Hosted by the PSA on Wednesday 27 August, the lunch is a high-profile event at the Stavanger show which brings government representatives together with key company and union leaders. This year’s programme was entitled “The cost of change” and focused on petroleum industry safety in a national and international perspective.
Myhrvold’s speech addressed challenges posed for safety work in a time of economic instability and pressures to achieve cost efficiencies.
“The question now is how we are to deal with a position where the industry is very concerned to save money while the level of safety must be both maintained and improved,” she observed.
Addressing whether a high level of safety is to be maintained regardless of cost, Myhrvold asked: “Does anyone want to reduce safety standards? If so, is anyone willing to pay that price?”
For companies to understand the impact of cost-cutting on safety will demand a great deal from many people, she noted, and said the PSA will be keeping a close eye on developments.
“Our industry has historically experienced both ups and downs,” she reminded her audience. “Serious accidents have occurred and lives have been lost. Financial challenges have been faced before.”
Myhrvold pointed out that continuous improvement has been a key principle in Norwegian work on safety in the oil and gas business.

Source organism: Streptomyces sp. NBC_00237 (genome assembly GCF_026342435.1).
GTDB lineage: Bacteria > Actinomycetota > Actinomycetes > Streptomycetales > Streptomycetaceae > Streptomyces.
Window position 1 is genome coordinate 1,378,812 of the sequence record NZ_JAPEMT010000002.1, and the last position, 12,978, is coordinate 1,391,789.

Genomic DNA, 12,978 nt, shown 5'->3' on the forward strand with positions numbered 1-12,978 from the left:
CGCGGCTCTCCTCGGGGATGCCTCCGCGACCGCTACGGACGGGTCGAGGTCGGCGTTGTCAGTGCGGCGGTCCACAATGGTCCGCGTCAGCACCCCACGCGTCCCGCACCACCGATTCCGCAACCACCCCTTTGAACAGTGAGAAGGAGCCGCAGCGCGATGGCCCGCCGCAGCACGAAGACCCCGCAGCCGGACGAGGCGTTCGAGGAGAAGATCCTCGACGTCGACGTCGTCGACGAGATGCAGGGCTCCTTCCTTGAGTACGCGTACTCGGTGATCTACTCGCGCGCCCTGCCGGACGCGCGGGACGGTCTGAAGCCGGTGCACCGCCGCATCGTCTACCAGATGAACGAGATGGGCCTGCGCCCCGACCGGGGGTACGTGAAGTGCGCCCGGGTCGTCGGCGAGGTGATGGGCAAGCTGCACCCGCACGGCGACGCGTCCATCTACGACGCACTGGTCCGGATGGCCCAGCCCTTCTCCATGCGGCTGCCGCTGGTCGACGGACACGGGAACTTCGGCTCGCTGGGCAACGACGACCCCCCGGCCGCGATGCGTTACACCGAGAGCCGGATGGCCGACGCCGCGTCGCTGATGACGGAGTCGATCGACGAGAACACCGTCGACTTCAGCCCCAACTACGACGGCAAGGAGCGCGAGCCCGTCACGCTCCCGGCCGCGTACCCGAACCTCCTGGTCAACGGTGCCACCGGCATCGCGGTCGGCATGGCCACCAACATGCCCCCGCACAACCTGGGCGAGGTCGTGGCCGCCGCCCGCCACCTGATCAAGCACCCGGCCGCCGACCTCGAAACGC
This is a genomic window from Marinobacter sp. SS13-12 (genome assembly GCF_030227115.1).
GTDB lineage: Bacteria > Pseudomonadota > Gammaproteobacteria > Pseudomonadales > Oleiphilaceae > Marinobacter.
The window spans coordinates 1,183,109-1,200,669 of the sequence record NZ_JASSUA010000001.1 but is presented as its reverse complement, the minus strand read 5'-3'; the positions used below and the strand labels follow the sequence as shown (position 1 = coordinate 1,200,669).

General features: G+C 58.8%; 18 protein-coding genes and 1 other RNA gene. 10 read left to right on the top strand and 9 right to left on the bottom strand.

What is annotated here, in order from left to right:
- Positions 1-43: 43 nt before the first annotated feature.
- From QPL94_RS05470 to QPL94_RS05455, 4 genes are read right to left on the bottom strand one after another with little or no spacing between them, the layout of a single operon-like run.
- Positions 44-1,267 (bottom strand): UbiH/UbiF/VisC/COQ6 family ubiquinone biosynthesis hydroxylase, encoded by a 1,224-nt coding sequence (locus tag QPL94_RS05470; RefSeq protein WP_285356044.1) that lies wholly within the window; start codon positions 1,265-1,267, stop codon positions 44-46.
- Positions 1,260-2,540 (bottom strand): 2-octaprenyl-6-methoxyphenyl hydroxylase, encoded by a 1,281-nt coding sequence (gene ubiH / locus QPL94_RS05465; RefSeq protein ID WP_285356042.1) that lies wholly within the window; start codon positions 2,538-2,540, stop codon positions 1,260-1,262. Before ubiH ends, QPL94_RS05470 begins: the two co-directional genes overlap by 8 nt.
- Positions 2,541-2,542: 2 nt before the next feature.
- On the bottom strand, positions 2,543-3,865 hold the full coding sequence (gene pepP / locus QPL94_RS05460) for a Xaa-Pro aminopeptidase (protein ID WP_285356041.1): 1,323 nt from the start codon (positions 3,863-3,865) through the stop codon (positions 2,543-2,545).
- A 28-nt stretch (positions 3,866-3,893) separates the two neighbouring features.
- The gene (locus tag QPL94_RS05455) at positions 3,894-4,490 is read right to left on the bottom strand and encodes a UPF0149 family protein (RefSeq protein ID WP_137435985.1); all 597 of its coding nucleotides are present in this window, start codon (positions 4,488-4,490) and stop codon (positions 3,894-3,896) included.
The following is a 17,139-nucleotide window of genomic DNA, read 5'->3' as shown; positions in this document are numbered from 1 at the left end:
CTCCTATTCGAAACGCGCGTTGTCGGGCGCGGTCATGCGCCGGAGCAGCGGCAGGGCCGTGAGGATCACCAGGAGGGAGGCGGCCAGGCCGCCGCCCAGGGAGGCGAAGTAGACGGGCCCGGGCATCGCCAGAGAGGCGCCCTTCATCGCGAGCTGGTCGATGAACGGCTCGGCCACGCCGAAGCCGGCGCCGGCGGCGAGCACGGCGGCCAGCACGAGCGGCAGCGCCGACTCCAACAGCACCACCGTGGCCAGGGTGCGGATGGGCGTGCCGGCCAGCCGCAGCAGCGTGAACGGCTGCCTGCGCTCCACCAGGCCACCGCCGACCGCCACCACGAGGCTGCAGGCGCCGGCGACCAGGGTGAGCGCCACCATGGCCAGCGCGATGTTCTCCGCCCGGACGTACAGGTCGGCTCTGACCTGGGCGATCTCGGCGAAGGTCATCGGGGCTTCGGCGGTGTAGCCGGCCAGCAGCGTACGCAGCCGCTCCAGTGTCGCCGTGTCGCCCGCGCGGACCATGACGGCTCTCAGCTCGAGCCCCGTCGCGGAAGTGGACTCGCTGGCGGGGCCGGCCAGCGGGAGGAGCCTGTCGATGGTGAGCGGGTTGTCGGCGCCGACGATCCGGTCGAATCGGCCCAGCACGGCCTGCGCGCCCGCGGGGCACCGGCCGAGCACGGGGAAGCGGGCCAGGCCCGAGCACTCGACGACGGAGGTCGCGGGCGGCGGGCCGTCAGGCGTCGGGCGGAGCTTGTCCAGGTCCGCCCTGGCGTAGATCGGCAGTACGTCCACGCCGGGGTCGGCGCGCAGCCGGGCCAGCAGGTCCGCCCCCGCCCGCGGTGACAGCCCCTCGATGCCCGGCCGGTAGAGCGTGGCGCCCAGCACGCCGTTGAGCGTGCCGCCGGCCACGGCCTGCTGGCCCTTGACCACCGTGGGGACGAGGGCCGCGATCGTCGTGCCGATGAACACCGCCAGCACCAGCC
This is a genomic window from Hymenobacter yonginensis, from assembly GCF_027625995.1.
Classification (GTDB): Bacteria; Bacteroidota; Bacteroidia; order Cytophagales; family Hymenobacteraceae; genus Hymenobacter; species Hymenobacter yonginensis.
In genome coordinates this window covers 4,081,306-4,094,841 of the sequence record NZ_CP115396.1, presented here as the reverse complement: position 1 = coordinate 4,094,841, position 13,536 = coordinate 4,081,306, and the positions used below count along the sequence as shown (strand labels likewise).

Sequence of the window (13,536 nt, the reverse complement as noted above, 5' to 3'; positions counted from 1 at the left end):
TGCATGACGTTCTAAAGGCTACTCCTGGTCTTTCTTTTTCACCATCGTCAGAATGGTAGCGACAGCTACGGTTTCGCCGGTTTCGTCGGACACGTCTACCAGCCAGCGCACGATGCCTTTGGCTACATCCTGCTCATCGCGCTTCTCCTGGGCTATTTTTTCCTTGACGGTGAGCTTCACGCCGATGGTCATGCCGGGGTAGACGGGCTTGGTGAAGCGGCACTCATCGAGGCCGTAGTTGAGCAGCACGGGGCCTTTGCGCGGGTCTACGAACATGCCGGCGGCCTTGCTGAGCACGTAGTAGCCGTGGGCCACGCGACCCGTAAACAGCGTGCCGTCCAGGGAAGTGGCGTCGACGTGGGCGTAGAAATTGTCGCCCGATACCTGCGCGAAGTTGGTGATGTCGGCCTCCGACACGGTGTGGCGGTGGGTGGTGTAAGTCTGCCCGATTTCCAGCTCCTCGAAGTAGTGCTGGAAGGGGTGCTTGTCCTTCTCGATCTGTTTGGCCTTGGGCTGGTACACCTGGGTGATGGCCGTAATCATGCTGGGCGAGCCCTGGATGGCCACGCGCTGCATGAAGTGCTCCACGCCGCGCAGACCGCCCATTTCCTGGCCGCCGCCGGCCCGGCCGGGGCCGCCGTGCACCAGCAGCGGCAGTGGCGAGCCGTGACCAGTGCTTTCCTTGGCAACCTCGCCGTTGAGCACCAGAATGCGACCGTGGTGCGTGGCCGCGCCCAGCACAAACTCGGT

“The industry has got where it is today on the basis of explicit regulatory requirements, their follow-up by industry participants and their enforcement by the government. A focus on safety is also rooted in Norway's ambition of being a world leader for HSE in the petroleum sector.”
She noted that the level of safety in the industry is high, which also emerges from the PSA’s annual RNNP survey on trends in the level of risk in petroleum activities. “So the key task is to sustain the good work done so far. Preserving and maintaining the level of safety makes big demands on all those involved in this business.
“Safety is a perishable commodity. It is ‘here and now’. Being a world champion yesterday is no help if you have a major accident today.”
Safety in the far north of the Norwegian continental shelf (NCS) is the theme of the PSA’s stand at this year’s ONS. It is also one of the authority’s four priorities for 2014.
Myhrvold emphasised that the government has clear expectations of the companies as petroleum activities move ever further north and into new areas of the Barents Sea. This will call for knowledge and expertise, collaboration and teamwork between all the players to prevent accidents and undesirable incidents in the far north, she said.
“The time has come to join forces to develop solutions based on international experience and many years of expertise – but tailored to Norwegian conditions and the Barents Sea. We expect the companies and the industry to accept their responsibility, and to do so in a timely manner.”
Myhrvold also took advantage of the lunch to praise several specific projects which have made a positive contribution to the level of safety in recent years.
“Many people devote a great deal of good work to meeting safety requirements, and make a positive contribution to the everyday job of protecting life, health and the environment in the oil and gas industry.”
The projects she named as deserving an honourable mention are: